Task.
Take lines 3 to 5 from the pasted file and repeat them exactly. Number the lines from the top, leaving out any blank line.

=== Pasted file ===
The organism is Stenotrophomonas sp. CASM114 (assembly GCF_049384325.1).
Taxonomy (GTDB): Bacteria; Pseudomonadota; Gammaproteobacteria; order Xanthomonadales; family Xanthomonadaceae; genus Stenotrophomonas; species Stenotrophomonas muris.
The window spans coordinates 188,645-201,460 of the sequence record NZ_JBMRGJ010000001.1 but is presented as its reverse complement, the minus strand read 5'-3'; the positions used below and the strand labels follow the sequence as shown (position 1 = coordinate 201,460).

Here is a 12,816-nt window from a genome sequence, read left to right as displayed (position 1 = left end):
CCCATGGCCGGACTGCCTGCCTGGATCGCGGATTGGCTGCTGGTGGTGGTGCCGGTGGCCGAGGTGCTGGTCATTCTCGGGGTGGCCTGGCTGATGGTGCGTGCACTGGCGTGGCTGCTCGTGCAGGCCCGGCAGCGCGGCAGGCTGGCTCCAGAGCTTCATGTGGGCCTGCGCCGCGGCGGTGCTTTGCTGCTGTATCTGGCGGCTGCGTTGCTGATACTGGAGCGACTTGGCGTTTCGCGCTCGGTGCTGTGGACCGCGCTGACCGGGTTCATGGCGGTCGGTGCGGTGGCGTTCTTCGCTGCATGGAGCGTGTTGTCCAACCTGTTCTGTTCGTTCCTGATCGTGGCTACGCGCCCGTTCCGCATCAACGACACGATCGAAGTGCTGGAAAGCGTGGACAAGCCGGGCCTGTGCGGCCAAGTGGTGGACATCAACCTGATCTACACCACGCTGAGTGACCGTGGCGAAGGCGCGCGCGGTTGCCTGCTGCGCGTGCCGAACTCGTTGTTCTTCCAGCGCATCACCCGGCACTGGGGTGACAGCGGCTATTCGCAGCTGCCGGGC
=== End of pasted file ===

The window spans coordinates 188,645-201,460 of the sequence record NZ_JBMRGJ010000001.1 but is presented as its reverse complement, the minus strand read 5'-3'; the positions used below and the strand labels follow the sequence as shown (position 1 = coordinate 201,460).

Here is a 12,816-nt window from a genome sequence, read left to right as displayed (position 1 = left end):
CCCATGGCCGGACTGCCTGCCTGGATCGCGGATTGGCTGCTGGTGGTGGTGCCGGTGGCCGAGGTGCTGGTCATTCTCGGGGTGGCCTGGCTGATGGTGCGTGCACTGGCGTGGCTGCTCGTGCAGGCCCGGCAGCGCGGCAGGCTGGCTCCAGAGCTTCATGTGGGCCTGCGCCGCGGCGGTGCTTTGCTGCTGTATCTGGCGGCTGCGTTGCTGATACTGGAGCGACTTGGCGTTTCGCGCTCGGTGCTGTGGACCGCGCTGACCGGGTTCATGGCGGTCGGTGCGGTGGCGTTCTTCGCTGCATGGAGCGTGTTGTCCAACCTGTTCTGTTCGTTCCTGATCGTGGCTACGCGCCCGTTCCGCATCAACGACACGATCGAAGTGCTGGAAAGCGTGGACAAGCCGGGCCTGTGCGGCCAAGTGGTGGACATCAACCTGATCTACACCACGCTGAGTGACCGTGGCGAAGGCGCGCGCGGTTGCCTGCTGCGCGTGCCGAACTCGTTGTTCTTCCAGCGCATCACCCGGCACTGGGGTGACAGCGGCTATTCGCAGCTGCCGGGC